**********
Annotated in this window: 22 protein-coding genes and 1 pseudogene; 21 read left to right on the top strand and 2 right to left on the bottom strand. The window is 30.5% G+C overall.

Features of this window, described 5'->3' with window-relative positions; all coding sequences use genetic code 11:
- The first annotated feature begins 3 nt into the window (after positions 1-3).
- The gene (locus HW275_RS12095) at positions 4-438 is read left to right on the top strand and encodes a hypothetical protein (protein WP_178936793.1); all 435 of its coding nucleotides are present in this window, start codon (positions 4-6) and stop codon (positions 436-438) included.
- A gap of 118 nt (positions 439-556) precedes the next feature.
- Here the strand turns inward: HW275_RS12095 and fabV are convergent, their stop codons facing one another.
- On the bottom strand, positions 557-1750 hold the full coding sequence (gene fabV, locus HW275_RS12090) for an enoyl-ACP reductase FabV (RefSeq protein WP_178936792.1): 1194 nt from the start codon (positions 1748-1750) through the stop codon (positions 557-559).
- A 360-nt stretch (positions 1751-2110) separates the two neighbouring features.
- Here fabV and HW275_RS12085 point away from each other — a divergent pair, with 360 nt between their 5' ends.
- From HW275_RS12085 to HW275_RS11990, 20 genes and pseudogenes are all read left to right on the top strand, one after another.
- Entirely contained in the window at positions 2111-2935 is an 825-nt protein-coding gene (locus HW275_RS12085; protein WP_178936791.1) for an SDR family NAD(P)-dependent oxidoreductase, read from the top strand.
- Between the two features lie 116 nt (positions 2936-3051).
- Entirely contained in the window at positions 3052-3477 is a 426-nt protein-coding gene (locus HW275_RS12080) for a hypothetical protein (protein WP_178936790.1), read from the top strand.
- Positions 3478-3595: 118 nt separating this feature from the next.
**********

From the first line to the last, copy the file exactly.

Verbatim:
Annotated in this window: 22 protein-coding genes and 1 pseudogene; 21 read left to right on the top strand and 2 right to left on the bottom strand. The window is 30.5% G+C overall.

Features of this window, described 5'->3' with window-relative positions; all coding sequences use genetic code 11:
- The first annotated feature begins 3 nt into the window (after positions 1-3).
- The gene (locus HW275_RS12095) at positions 4-438 is read left to right on the top strand and encodes a hypothetical protein (protein WP_178936793.1); all 435 of its coding nucleotides are present in this window, start codon (positions 4-6) and stop codon (positions 436-438) included.
- A gap of 118 nt (positions 439-556) precedes the next feature.
- Here the strand turns inward: HW275_RS12095 and fabV are convergent, their stop codons facing one another.
- On the bottom strand, positions 557-1750 hold the full coding sequence (gene fabV, locus HW275_RS12090) for an enoyl-ACP reductase FabV (RefSeq protein WP_178936792.1): 1194 nt from the start codon (positions 1748-1750) through the stop codon (positions 557-559).
- A 360-nt stretch (positions 1751-2110) separates the two neighbouring features.
- Here fabV and HW275_RS12085 point away from each other — a divergent pair, with 360 nt between their 5' ends.
- From HW275_RS12085 to HW275_RS11990, 20 genes and pseudogenes are all read left to right on the top strand, one after another.
- Entirely contained in the window at positions 2111-2935 is an 825-nt protein-coding gene (locus HW275_RS12085; protein WP_178936791.1) for an SDR family NAD(P)-dependent oxidoreductase, read from the top strand.
- Between the two features lie 116 nt (positions 2936-3051).
- Entirely contained in the window at positions 3052-3477 is a 426-nt protein-coding gene (locus HW275_RS12080) for a hypothetical protein (protein WP_178936790.1), read from the top strand.
- Positions 3478-3595: 118 nt separating this feature from the next.